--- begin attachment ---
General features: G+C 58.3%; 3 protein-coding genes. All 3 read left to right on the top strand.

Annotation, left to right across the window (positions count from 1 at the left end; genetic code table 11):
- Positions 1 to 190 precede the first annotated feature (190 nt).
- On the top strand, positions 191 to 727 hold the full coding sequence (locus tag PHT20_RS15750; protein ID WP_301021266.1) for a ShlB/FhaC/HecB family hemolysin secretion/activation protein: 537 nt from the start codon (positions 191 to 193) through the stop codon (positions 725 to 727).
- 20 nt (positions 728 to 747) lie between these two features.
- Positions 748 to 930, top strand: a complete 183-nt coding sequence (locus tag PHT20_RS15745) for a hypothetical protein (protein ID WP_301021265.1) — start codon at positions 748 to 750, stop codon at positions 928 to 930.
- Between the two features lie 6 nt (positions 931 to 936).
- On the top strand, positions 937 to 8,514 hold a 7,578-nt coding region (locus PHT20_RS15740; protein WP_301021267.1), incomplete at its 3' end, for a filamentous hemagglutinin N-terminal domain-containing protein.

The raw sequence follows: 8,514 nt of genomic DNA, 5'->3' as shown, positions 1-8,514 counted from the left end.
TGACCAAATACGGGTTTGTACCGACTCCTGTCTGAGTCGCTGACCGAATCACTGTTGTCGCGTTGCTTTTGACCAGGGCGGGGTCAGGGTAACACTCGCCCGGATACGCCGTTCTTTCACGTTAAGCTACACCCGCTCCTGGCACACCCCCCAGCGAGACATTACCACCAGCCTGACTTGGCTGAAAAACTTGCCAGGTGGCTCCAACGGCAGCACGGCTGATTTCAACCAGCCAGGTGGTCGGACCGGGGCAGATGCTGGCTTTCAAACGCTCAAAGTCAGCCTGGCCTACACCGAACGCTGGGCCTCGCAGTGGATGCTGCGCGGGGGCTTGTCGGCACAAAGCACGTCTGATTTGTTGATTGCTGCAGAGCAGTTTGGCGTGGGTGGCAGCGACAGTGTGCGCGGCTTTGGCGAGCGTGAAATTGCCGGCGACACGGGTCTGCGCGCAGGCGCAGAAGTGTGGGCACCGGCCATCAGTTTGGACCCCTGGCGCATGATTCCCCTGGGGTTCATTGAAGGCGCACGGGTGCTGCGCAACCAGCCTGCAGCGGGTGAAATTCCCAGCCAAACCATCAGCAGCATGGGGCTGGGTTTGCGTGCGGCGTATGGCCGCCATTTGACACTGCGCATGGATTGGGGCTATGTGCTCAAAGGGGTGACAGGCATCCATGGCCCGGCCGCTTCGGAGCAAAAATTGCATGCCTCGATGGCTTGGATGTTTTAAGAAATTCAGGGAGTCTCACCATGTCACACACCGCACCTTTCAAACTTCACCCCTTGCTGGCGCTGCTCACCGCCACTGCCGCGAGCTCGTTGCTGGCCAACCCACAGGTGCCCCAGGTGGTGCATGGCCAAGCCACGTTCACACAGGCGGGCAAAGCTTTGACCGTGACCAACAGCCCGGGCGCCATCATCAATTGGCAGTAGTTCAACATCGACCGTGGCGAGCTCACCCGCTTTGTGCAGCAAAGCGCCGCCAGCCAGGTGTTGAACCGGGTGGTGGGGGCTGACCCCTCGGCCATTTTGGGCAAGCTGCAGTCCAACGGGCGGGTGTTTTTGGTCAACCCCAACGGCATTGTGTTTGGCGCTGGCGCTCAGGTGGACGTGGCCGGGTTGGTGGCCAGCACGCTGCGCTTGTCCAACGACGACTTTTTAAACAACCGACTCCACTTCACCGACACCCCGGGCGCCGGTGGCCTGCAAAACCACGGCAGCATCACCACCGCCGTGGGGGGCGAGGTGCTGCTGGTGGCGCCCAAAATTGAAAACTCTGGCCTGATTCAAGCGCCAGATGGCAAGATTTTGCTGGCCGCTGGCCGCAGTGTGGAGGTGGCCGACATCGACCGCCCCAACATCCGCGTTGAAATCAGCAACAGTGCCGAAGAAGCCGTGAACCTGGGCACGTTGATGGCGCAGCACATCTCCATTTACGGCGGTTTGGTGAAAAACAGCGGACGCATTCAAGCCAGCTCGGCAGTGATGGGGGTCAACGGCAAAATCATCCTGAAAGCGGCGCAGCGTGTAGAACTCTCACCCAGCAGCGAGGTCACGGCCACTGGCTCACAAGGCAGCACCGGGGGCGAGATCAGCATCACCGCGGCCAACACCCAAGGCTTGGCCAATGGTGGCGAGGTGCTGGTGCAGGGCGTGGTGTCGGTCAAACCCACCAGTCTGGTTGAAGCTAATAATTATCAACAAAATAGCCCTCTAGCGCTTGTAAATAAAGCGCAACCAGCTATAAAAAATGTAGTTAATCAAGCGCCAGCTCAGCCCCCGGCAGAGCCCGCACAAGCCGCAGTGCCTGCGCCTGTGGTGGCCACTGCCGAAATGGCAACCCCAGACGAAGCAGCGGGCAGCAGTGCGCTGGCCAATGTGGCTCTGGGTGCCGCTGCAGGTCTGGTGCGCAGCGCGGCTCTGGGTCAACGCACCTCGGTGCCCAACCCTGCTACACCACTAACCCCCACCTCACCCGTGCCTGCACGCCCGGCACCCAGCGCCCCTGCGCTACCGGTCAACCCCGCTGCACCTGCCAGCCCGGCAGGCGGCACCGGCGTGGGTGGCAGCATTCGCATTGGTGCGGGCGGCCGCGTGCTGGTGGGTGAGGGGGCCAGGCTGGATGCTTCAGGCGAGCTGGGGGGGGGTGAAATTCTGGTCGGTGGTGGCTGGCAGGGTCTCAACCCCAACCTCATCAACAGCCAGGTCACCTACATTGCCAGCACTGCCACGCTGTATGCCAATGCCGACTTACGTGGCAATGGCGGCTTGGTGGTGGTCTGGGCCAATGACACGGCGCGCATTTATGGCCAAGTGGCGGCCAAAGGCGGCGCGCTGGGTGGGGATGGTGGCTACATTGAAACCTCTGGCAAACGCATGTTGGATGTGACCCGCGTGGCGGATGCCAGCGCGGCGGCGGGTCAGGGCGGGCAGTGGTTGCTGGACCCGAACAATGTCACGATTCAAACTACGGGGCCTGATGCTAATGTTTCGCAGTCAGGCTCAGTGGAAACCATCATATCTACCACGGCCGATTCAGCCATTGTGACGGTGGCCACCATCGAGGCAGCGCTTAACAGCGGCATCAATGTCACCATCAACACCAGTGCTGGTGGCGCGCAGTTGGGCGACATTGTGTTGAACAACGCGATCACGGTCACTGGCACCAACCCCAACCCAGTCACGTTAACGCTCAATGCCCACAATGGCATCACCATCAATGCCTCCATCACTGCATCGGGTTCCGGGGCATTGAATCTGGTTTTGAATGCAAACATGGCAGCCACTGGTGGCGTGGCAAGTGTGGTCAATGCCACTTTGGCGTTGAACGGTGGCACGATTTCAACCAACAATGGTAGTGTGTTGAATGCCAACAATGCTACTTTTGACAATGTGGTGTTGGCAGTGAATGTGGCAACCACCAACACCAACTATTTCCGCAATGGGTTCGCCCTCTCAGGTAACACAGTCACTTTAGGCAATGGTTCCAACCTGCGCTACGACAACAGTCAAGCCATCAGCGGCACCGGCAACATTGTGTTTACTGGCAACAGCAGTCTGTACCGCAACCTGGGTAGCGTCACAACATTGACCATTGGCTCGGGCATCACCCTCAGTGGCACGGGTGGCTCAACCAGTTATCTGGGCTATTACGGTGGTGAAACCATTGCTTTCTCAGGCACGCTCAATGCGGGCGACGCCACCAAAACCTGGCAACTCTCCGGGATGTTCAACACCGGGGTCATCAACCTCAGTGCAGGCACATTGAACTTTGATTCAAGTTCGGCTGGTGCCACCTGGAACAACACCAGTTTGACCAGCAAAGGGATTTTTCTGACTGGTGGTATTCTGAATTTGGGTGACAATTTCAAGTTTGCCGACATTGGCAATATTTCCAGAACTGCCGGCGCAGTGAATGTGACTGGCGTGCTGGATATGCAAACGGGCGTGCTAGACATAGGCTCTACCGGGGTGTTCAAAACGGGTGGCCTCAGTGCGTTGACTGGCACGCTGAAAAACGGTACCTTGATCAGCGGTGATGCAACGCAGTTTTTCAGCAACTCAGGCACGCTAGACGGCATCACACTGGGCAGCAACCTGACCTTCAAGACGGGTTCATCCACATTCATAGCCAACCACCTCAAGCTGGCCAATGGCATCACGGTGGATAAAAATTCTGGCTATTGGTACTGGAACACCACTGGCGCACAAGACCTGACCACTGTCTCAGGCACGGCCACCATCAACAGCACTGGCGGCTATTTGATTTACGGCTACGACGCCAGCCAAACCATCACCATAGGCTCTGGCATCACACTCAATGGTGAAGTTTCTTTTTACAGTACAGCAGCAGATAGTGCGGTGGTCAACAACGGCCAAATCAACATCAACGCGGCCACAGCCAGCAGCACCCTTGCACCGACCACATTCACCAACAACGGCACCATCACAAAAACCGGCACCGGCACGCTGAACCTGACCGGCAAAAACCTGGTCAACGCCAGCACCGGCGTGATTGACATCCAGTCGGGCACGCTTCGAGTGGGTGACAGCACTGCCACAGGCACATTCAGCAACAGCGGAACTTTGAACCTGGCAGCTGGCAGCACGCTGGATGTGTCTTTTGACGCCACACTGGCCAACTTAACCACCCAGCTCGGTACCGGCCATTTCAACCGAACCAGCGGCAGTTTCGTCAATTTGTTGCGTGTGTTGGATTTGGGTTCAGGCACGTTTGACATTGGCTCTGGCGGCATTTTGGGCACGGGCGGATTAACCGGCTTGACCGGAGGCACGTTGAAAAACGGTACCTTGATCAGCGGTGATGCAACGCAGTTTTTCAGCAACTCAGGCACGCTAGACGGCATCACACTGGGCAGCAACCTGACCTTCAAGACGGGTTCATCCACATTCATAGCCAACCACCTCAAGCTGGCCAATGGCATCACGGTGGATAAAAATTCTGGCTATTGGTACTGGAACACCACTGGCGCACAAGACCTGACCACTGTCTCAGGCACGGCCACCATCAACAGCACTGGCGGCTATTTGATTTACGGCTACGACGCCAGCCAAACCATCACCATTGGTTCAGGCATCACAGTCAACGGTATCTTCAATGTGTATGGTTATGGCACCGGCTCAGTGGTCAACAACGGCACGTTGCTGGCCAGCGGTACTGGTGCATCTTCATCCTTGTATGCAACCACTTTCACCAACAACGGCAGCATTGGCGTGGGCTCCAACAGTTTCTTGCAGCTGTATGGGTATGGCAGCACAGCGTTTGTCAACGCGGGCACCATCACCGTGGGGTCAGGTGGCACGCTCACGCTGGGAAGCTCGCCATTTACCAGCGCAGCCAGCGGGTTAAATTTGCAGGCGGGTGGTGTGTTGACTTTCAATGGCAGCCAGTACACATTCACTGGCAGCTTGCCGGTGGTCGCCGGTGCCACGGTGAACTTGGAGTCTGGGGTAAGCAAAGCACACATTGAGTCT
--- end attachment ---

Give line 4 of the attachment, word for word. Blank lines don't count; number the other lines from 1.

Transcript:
- On the top strand, positions 191 to 727 hold the full coding sequence (locus tag PHT20_RS15750; protein ID WP_301021266.1) for a ShlB/FhaC/HecB family hemolysin secretion/activation protein: 537 nt from the start codon (positions 191 to 193) through the stop codon (positions 725 to 727).